“Why is My Computer So Slow?”
“My computer used to run like lightning – why is it so slow now?” This is probably one of the most common questions PC users have, and while it begs an easy answer there may not be a single reason why things are running like mud.
Most people immediately think that they have a virus, and while you may have a virus that may not be the first place to look. If your computer is slow and acting strangely, then think virus first. Otherwise do some general maintenance: empty your recycle bin, delete temporary internet files, check for registry errors and defragment your hard drive. While you can do all of these things using built-in Windows utilities, the free CCleaner program does all of them well and within one interface. Then run your antivirus program and see if it picks up any viruses or spyware.
After that, think of what software has been updated recently. Often new versions of software require more resources to run or load programs that start when your computer starts. While these start-up loaders make your program load faster, because it is constantly running in the background it will make your system run a little slower. Programs like iTunes and Photoshop often run loaders when your system starts up. If you don’t want them to, you can prevent them loading in the first place. Click on Start > Programs > Startup to see what programs are loading at startup, and download Startup Inspector to find more hidden files that load as well.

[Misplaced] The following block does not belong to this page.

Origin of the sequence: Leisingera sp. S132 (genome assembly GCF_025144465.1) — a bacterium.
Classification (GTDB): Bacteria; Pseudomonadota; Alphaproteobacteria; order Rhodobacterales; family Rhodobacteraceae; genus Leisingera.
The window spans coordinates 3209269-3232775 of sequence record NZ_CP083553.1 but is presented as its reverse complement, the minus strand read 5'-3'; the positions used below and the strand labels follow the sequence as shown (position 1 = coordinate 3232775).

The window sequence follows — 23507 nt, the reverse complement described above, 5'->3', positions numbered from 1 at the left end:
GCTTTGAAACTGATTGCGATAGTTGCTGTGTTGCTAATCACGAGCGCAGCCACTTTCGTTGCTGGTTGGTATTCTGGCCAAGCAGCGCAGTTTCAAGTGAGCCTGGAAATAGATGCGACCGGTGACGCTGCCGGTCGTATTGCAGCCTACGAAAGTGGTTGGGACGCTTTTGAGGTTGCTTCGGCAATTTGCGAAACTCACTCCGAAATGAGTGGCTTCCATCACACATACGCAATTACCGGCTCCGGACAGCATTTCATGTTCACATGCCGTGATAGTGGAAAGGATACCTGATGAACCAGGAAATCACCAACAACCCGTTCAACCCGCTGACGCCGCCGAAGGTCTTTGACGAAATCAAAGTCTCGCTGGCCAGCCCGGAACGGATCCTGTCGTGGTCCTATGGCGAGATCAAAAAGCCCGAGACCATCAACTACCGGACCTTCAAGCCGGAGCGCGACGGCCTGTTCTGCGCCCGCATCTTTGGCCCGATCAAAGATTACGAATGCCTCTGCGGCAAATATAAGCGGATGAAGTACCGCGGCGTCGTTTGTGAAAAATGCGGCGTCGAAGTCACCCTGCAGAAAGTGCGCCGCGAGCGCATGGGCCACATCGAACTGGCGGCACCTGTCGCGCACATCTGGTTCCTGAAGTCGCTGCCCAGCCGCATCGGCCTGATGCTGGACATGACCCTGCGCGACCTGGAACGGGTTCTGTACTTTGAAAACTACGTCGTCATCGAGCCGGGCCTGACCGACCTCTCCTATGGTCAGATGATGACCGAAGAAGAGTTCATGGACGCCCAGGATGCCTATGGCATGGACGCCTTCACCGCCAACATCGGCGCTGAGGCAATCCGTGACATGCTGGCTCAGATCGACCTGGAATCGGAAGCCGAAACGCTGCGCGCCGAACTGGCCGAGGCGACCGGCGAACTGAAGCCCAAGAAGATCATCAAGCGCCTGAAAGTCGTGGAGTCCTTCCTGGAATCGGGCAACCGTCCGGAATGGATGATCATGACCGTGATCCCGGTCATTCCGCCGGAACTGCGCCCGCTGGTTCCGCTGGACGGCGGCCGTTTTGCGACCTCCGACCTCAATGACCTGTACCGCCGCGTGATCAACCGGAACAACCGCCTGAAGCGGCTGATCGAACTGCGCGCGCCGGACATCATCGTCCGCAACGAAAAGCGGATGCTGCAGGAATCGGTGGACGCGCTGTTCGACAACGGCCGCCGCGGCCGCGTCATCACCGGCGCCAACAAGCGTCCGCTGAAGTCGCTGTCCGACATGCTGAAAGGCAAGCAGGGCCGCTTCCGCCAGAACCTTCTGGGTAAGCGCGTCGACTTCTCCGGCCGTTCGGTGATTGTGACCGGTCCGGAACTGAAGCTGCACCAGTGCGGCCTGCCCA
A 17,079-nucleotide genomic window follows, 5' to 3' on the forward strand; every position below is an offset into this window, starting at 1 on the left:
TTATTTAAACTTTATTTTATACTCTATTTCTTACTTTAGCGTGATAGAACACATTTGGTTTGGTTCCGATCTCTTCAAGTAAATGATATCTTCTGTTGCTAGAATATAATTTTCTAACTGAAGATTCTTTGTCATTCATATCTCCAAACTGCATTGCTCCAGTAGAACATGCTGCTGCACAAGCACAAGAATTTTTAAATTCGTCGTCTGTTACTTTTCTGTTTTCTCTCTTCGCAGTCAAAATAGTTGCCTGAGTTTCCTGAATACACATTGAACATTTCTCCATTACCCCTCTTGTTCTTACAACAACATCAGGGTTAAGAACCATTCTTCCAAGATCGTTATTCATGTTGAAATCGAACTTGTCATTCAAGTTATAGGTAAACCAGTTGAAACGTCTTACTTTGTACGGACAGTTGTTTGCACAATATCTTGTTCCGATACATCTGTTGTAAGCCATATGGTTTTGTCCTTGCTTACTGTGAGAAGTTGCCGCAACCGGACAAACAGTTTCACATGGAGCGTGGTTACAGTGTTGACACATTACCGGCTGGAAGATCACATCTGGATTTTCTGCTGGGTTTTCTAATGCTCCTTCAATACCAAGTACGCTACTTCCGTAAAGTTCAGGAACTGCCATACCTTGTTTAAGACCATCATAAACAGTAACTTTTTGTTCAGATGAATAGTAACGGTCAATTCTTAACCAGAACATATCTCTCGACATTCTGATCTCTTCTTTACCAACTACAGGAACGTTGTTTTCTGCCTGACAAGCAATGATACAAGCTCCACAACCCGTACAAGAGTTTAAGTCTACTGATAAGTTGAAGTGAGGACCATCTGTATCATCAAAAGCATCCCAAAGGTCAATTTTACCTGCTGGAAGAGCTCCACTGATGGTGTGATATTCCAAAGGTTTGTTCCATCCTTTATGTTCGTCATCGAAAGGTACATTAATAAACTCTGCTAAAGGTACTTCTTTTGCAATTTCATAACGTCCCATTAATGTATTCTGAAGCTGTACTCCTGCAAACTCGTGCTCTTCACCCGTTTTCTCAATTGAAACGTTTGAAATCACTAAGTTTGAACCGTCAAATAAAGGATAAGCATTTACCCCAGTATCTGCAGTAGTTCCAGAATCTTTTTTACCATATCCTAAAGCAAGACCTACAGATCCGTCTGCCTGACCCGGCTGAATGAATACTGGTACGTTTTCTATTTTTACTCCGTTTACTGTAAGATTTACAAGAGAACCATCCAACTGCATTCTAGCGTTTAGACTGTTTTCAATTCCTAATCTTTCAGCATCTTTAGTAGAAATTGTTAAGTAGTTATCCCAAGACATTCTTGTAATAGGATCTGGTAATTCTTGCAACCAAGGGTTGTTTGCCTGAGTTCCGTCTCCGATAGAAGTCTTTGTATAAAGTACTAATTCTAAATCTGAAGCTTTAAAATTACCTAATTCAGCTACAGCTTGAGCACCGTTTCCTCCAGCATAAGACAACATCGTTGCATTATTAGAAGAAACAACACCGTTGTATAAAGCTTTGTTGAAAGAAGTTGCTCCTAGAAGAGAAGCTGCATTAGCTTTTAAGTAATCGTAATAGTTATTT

A prime culprit in slowing your system down is, unfortunately, your antivirus program. Many systems grind to a halt whenever Norton or McAfee start a scan. If that’s the case, set your antivirus to run late at night (if you leave your PC on all night) or set it to run only manually. I find that if your antivirus runs in the background it can pick up and delete most viruses on-the-fly without having to do a full system scan every day.
If your system still runs slow, you may need to do some simple upgrades. Adding more RAM can greatly improve speed, as can adding a faster processor. Before you do either, check with your manufacturer to make sure you buy the right parts and do some research to see whether your upgrade will have the right oomph to it. Replacing a 1.5Ghz processor with a 1.7Ghz is not going to make much of a difference, but adding RAM often produces dramatic results for less money.
So before throwing in the towel or spending hard-earned cash on a repair visit, do a little maintenance and see if things go back to they way they were. You’ll be glad you did!